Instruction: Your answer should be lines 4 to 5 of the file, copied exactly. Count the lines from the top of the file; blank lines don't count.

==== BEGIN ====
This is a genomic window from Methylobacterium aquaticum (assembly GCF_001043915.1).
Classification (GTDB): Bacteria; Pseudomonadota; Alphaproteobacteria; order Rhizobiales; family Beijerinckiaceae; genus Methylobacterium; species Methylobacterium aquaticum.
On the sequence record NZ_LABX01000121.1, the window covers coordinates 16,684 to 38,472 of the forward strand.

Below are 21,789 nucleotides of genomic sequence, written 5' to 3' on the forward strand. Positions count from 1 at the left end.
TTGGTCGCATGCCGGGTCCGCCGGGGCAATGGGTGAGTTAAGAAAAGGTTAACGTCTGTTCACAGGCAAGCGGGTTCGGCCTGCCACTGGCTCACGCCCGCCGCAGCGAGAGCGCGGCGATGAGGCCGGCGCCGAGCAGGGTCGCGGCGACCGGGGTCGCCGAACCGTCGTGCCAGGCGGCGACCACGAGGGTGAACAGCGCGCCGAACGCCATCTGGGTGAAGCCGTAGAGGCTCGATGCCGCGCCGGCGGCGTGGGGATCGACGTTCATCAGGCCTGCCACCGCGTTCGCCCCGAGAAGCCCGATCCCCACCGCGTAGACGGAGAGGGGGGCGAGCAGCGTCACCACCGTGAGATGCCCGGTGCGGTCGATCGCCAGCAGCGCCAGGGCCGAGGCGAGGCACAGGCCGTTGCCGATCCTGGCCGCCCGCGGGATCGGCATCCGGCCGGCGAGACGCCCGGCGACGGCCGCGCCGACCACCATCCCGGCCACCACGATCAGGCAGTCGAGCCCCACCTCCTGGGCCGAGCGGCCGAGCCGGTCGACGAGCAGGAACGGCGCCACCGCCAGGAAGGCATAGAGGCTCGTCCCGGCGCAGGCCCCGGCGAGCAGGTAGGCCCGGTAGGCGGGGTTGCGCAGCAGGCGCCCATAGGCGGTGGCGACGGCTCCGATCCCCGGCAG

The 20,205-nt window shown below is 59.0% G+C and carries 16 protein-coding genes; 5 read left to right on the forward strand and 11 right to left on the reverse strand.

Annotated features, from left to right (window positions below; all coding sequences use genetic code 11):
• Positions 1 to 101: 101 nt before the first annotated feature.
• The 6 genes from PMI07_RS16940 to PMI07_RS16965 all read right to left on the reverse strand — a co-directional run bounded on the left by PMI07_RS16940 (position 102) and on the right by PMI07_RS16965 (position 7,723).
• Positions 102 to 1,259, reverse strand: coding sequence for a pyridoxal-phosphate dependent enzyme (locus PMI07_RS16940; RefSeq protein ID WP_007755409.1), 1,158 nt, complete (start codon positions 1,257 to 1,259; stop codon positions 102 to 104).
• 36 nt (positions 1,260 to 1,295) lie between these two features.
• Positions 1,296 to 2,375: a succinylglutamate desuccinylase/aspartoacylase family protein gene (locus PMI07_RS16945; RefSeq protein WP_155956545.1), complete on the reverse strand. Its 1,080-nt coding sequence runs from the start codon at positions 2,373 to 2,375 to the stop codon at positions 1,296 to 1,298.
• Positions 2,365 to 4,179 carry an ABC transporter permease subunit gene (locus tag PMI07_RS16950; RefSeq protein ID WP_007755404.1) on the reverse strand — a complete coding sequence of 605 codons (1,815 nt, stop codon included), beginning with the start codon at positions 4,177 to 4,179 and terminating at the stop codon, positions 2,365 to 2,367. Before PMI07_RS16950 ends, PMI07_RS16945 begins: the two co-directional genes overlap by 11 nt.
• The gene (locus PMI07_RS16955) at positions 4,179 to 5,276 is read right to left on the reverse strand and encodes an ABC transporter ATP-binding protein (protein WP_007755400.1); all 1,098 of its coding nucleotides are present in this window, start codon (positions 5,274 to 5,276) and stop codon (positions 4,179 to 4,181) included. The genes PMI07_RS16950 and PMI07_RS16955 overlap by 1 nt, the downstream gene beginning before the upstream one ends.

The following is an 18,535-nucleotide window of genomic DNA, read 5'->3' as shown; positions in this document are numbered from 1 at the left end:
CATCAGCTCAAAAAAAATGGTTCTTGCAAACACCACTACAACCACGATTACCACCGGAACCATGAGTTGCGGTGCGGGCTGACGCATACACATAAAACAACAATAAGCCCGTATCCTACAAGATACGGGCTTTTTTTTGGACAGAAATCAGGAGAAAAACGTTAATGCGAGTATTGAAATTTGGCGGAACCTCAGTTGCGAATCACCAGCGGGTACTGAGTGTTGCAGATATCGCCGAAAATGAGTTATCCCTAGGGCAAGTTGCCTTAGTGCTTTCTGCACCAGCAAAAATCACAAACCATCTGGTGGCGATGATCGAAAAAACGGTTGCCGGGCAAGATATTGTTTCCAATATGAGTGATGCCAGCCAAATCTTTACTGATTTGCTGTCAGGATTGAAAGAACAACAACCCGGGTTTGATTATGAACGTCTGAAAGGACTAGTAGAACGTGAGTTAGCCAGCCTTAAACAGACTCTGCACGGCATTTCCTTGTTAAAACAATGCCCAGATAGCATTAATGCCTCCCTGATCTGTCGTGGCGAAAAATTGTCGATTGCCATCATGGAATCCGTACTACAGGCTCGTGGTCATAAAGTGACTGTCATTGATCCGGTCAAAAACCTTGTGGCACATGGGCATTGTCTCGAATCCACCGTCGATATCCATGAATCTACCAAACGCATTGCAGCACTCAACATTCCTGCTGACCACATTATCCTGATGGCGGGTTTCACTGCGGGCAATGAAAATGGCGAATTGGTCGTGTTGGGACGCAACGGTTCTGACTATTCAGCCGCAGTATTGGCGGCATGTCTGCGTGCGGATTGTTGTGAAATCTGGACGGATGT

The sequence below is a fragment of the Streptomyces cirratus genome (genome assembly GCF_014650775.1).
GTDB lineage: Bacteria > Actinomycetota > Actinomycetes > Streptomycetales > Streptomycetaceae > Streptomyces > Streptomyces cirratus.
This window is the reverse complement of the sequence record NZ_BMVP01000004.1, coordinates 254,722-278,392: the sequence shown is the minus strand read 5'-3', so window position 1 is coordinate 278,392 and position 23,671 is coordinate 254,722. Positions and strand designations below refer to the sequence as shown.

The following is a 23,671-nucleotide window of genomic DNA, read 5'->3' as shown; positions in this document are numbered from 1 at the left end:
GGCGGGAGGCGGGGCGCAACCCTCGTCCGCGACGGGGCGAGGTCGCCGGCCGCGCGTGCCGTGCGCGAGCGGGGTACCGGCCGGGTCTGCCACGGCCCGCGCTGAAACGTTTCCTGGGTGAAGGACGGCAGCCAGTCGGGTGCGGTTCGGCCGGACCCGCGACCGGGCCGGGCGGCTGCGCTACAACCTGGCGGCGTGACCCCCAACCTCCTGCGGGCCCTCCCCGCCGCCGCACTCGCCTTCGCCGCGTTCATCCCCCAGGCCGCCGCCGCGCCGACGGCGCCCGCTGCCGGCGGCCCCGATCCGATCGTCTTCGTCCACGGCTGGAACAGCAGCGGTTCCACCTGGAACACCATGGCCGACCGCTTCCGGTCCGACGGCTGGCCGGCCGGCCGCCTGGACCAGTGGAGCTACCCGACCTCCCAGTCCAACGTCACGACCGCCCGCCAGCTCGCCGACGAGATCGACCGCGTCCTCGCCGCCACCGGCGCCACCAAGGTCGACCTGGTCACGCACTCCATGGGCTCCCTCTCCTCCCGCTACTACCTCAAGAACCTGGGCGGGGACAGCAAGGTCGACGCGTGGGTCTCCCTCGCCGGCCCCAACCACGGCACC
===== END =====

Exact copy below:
Below are 21,789 nucleotides of genomic sequence, written 5' to 3' on the forward strand. Positions count from 1 at the left end.
TTGGTCGCATGCCGGGTCCGCCGGGGCAATGGGTGAGTTAAGAAAAGGTTAACGTCTGTTCACAGGCAAGCGGGTTCGGCCTGCCACTGGCTCACGCCCGCCGCAGCGAGAGCGCGGCGATGAGGCCGGCGCCGAGCAGGGTCGCGGCGACCGGGGTCGCCGAACCGTCGTGCCAGGCGGCGACCACGAGGGTGAACAGCGCGCCGAACGCCATCTGGGTGAAGCCGTAGAGGCTCGATGCCGCGCCGGCGGCGTGGGGATCGACGTTCATCAGGCCTGCCACCGCGTTCGCCCCGAGAAGCCCGATCCCCACCGCGTAGACGGAGAGGGGGGCGAGCAGCGTCACCACCGTGAGATGCCCGGTGCGGTCGATCGCCAGCAGCGCCAGGGCCGAGGCGAGGCACAGGCCGTTGCCGATCCTGGCCGCCCGCGGGATCGGCATCCGGCCGGCGAGACGCCCGGCGACGGCCGCGCCGACCACCATCCCGGCCACCACGATCAGGCAGTCGAGCCCCACCTCCTGGGCCGAGCGGCCGAGCCGGTCGACGAGCAGGAACGGCGCCACCGCCAGGAAGGCATAGAGGCTCGTCCCGGCGCAGGCCCCGGCGAGCAGGTAGGCCCGGTAGGCGGGGTTGCGCAGCAGGCGCCCATAGGCGGTGGCGACGGCTCCGATCCCCGGCAG